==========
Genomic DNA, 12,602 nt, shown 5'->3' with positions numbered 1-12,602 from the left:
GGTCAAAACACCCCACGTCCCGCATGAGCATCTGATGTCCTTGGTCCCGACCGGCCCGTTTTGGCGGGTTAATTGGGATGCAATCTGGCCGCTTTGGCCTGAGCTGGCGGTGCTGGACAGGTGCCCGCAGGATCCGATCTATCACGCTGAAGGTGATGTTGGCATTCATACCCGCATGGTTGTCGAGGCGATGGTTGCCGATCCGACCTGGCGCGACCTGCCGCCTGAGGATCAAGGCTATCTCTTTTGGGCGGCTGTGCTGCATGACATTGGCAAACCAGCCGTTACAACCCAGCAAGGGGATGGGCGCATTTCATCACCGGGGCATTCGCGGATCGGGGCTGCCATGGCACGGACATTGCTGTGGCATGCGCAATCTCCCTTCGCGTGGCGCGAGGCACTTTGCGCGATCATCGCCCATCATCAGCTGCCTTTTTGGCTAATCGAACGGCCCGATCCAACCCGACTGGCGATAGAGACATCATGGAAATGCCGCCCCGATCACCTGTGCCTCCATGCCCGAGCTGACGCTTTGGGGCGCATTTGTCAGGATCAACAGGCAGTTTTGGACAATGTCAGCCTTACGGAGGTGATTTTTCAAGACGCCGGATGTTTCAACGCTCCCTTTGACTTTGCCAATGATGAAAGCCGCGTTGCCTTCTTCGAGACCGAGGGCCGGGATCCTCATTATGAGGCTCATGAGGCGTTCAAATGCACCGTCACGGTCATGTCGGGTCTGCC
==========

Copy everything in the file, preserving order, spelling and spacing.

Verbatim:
Genomic DNA, 12,602 nt, shown 5'->3' with positions numbered 1-12,602 from the left:
GGTCAAAACACCCCACGTCCCGCATGAGCATCTGATGTCCTTGGTCCCGACCGGCCCGTTTTGGCGGGTTAATTGGGATGCAATCTGGCCGCTTTGGCCTGAGCTGGCGGTGCTGGACAGGTGCCCGCAGGATCCGATCTATCACGCTGAAGGTGATGTTGGCATTCATACCCGCATGGTTGTCGAGGCGATGGTTGCCGATCCGACCTGGCGCGACCTGCCGCCTGAGGATCAAGGCTATCTCTTTTGGGCGGCTGTGCTGCATGACATTGGCAAACCAGCCGTTACAACCCAGCAAGGGGATGGGCGCATTTCATCACCGGGGCATTCGCGGATCGGGGCTGCCATGGCACGGACATTGCTGTGGCATGCGCAATCTCCCTTCGCGTGGCGCGAGGCACTTTGCGCGATCATCGCCCATCATCAGCTGCCTTTTTGGCTAATCGAACGGCCCGATCCAACCCGACTGGCGATAGAGACATCATGGAAATGCCGCCCCGATCACCTGTGCCTCCATGCCCGAGCTGACGCTTTGGGGCGCATTTGTCAGGATCAACAGGCAGTTTTGGACAATGTCAGCCTTACGGAGGTGATTTTTCAAGACGCCGGATGTTTCAACGCTCCCTTTGACTTTGCCAATGATGAAAGCCGCGTTGCCTTCTTCGAGACCGAGGGCCGGGATCCTCATTATGAGGCTCATGAGGCGTTCAAATGCACCGTCACGGTCATGTCGGGTCTGCC